It’s no secret that multiple members of our team loved PES last year. It easily won our best sports game of the year and many of us are still loading it up as our choice of football game today. So I’m sure the team at least will be pleased to know that despite only playing a couple of matches, I can report that PES 2016 felt even better than last years effort.
Initially it felt incredibly similar, bar the improved visuals it felt almost like the same game – but after a few minutes some of the new aspects of the game started to creep in. The first thing I noticed was that challenging for a header was much harder, as you can manually jostle for position when the ball is in the air, instead of waiting to jump. This makes winning the ball when in the air much harder as your opponent will be trying to use the same tricks as you.
Another detail that seems incredibly small but is in fact a big deal, is the new stumble animations. Instead of instantly losing the ball and that player being out of the game for a few seconds when they stumble they can now recover, and keep going in ways that seem incredibly natural. When playing as Juventus, Tevez was knocked around on multiple occasions when running against a defender, but usually managed to keep going after the stumble, prolonging the attack.
There were still a few issues that have carried over from last year. Slide tackles, although nowhere near as bad as they have been in years gone by, still don’t feel quite right with regards to timing and were the reason I ended up giving away a penalty. While cross-field passes felt difficult to perfect, unlike in FIFA where they can be performed with relative ease.
Fortunately, the way of playing is very similar to last year. Building up from the back into the midfield, before carving out that killer final ball is still the way to go, as it is in professional football. In my second match, after winning the ball almost instantly from kick off, a quick one-two down the right hand side allowed me to whip in a cross low along the six yard box that was met with a incredibly well animated and natural diving header that forced out a brilliant save. While it was the build up play that created the opportunity, the header was the best part of this move. In the replay you could see how the player adjusted his head to meet the ball perfectly and try to position is shot into the corner, while diving across the defender to get there first.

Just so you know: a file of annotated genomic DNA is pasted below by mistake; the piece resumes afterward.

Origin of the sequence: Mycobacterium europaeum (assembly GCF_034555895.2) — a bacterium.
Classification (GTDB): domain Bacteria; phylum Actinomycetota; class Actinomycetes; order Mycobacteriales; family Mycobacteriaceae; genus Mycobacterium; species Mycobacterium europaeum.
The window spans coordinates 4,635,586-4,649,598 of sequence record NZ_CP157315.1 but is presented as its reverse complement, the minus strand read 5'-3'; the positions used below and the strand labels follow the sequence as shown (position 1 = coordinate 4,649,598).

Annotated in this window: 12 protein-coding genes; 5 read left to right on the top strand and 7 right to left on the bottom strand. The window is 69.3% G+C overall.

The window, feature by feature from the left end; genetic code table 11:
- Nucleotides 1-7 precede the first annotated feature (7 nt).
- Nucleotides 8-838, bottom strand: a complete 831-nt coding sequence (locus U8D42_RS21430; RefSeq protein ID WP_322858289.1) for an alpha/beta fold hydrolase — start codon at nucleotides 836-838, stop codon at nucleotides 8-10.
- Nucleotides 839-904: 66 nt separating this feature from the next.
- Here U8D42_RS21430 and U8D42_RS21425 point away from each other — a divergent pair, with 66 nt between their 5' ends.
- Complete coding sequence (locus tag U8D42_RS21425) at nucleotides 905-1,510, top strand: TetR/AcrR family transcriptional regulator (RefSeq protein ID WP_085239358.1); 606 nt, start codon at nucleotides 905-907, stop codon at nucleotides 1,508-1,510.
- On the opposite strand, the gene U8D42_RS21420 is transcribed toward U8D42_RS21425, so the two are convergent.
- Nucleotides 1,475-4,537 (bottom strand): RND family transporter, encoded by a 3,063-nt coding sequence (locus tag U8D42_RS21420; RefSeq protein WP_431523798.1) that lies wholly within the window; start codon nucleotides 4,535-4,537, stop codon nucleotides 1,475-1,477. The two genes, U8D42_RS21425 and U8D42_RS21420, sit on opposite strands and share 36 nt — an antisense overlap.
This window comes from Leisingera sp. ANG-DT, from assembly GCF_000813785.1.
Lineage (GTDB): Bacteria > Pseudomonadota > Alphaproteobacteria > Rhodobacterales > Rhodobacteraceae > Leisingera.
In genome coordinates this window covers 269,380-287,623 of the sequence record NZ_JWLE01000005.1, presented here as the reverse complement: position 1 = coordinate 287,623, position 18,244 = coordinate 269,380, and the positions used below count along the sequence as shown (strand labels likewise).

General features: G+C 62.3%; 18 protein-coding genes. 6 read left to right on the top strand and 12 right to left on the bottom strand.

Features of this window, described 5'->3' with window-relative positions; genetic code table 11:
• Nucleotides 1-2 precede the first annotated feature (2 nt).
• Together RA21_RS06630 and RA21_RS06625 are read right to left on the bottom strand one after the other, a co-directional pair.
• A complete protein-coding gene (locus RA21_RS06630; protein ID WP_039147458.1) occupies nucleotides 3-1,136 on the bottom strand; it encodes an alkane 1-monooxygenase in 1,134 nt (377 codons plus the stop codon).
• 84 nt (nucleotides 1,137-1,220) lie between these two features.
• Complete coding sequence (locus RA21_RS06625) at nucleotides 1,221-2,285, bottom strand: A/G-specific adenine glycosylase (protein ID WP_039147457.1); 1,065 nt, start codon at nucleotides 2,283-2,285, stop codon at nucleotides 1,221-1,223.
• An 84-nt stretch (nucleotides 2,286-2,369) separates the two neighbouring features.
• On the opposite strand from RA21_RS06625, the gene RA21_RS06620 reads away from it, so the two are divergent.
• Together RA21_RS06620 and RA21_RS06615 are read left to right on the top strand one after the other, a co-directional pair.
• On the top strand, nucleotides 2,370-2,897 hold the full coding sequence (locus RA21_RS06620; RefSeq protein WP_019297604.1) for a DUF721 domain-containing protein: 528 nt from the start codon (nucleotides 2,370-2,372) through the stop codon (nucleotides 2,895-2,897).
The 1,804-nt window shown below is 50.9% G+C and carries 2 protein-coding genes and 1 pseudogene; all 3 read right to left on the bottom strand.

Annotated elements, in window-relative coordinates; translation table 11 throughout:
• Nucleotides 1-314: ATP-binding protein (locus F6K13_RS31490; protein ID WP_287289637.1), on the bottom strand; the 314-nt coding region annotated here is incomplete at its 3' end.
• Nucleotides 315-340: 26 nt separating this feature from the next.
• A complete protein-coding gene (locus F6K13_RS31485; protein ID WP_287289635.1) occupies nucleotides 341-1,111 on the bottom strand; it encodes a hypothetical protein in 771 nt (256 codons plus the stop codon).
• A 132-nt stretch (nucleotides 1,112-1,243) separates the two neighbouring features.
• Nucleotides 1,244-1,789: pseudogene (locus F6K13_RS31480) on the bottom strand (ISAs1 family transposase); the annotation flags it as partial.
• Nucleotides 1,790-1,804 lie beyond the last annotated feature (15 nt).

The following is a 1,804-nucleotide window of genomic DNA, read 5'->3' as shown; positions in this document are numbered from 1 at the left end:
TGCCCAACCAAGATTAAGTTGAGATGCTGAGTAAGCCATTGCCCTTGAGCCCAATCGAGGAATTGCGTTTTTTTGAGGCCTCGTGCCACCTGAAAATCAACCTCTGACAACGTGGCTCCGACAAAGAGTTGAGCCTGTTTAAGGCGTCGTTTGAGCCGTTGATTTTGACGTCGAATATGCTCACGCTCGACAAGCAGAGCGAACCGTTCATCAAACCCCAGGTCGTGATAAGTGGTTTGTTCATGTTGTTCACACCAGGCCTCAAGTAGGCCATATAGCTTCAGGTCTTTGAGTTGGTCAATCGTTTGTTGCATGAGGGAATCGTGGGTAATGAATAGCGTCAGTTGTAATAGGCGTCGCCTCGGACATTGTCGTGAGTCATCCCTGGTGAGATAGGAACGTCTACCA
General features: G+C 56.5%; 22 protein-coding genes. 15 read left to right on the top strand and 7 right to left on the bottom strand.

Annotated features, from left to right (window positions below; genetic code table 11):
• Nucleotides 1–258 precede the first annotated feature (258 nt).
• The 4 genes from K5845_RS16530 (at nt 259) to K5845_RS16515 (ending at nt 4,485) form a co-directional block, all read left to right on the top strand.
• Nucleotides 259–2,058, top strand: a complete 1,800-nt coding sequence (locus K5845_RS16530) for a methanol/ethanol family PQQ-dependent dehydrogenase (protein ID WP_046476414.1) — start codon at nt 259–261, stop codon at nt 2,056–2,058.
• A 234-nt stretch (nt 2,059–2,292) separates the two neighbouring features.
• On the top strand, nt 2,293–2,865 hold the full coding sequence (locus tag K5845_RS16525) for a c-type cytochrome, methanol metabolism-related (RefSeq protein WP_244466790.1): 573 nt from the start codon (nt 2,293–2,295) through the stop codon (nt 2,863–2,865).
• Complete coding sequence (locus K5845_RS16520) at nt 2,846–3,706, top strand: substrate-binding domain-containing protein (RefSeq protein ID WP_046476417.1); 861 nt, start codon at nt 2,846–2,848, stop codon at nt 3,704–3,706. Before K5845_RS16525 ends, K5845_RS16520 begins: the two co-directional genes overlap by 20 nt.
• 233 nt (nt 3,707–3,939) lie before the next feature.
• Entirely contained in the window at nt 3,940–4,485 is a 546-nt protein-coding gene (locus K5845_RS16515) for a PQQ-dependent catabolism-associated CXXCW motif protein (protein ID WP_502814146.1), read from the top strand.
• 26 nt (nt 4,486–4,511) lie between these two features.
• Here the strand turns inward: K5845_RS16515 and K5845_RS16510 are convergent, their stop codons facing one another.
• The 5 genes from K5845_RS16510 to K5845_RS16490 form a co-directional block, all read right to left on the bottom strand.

The keepers have once again seen some improvement, with more one-handed and acrobatic (yet still natural) saves occurring. The save from my diving header would have been rated as a world class save, thanks to the keeper’s incredible reactions to stick out a hand and turn it past the post. Their positioning was also always on point, out of all five goals I conceded, none of them were their fault they were all unstoppable shots or sweaty goals.
Off the pitch the players look better than they ever have done, especially during the close up intro shots. Only a hand full of teams were on offer and I only saw four in action – all of which had received the full visual treatment, but they did look impressive. Players were instantly recognizable and genuinely looked very close to their real life counterparts.
Just what the big new marketable features of this PES are, I’m not entirely sure, but I do know that the gameplay felt even better than last year thanks to the small little improvements I noticed during my short hands on. While it is certainly too early to call, with these tweaks and the addition of matches in the rain, I can honestly see PES once again being the best sports game out this year, I just hope all you are easier to beat online than the Konami PR rep was at the booth, the utter bastard.